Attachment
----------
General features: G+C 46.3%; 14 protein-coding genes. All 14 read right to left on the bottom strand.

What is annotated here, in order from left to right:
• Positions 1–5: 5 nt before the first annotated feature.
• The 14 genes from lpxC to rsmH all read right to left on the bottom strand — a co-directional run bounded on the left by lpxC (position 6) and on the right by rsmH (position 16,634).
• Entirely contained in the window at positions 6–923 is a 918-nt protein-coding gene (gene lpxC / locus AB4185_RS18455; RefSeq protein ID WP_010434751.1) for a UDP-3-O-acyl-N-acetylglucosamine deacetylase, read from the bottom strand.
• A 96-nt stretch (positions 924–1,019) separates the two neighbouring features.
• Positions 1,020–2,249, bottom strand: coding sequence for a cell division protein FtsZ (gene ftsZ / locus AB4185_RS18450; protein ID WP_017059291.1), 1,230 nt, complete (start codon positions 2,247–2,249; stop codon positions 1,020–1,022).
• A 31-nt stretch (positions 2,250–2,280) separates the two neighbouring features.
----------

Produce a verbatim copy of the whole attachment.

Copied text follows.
General features: G+C 46.3%; 14 protein-coding genes. All 14 read right to left on the bottom strand.

What is annotated here, in order from left to right:
• Positions 1–5: 5 nt before the first annotated feature.
• The 14 genes from lpxC to rsmH all read right to left on the bottom strand — a co-directional run bounded on the left by lpxC (position 6) and on the right by rsmH (position 16,634).
• Entirely contained in the window at positions 6–923 is a 918-nt protein-coding gene (gene lpxC / locus AB4185_RS18455; RefSeq protein ID WP_010434751.1) for a UDP-3-O-acyl-N-acetylglucosamine deacetylase, read from the bottom strand.
• A 96-nt stretch (positions 924–1,019) separates the two neighbouring features.
• Positions 1,020–2,249, bottom strand: coding sequence for a cell division protein FtsZ (gene ftsZ / locus AB4185_RS18450; protein ID WP_017059291.1), 1,230 nt, complete (start codon positions 2,247–2,249; stop codon positions 1,020–1,022).
• A 31-nt stretch (positions 2,250–2,280) separates the two neighbouring features.